We’ve been doing our AAC encoding with the Linux version of the Nero AAC Encoder released a few years ago:

http://www.nero.com/enu/company/about-nero/nero-aac-codec.php

…although I’m still investigating alternatives.

One interesting thing I’ve encountered is that a straight AAC re-encoding from the Real file (mono, 22.05k) plays fine as a file on disk, but hasn’t played correctly for me (in the same VLC version) when streamed from Amazon S3. If I convert the mono archive to stereo and AAC-encode that with the Nero encoder, it’s been streaming fine.

Oh, and if you want to transfer tags from the old Real files to any new files, and your transcoding pipeline doesn’t automatically copy tags, note that ffprobe (also from the ffmpeg package) can extract tags from Real files, which you can then stuff back in (with neroAacTag or the tagger of your choice).

Afterword

Here is Googlebot coming to get the content a few minutes after I published this post.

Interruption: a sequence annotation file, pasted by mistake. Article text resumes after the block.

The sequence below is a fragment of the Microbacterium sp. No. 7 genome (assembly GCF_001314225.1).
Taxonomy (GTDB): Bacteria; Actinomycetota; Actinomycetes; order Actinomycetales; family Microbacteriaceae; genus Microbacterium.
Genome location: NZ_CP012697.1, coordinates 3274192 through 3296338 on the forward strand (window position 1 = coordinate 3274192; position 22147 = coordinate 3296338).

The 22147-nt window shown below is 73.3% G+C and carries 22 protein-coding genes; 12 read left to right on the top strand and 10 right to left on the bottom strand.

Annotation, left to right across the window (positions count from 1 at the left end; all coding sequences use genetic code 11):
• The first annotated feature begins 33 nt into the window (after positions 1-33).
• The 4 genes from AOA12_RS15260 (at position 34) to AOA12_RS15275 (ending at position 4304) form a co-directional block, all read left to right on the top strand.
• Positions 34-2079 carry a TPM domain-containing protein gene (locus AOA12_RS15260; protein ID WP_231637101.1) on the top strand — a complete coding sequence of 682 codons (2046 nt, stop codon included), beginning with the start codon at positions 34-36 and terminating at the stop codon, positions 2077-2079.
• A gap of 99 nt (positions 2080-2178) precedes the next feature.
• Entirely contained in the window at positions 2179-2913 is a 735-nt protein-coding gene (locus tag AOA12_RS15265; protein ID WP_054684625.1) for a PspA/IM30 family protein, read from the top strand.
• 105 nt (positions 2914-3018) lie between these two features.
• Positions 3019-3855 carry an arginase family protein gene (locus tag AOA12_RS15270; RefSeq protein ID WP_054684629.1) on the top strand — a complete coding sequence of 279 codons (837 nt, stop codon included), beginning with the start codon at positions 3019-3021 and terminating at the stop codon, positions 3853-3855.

54.241.82.166 - - [23/May/2014:10:36:22 +0000] "GET http://inkdroid.org/journal/2014/05/23/realaudio-aac-and-archivy/ HTTP/1.1" 200 20752 "-" "Googlebot/2.1 (+http://www.google.com/bot.html)"

So someone searching for how to convert RealAudio to AAC might stumble across it. This decentralized Web thing is kinda neat. We need to take care of it.

Fresh Data

In his talk Secrecy, Archives and the Public Interest in 1970 Howard Zinn famously challenged professional archivists to realize the role of politics in their work. His talk included 7 points of criticism, which are still so relevant today, but the last two really moved me to transcribe and briefly comment on them here: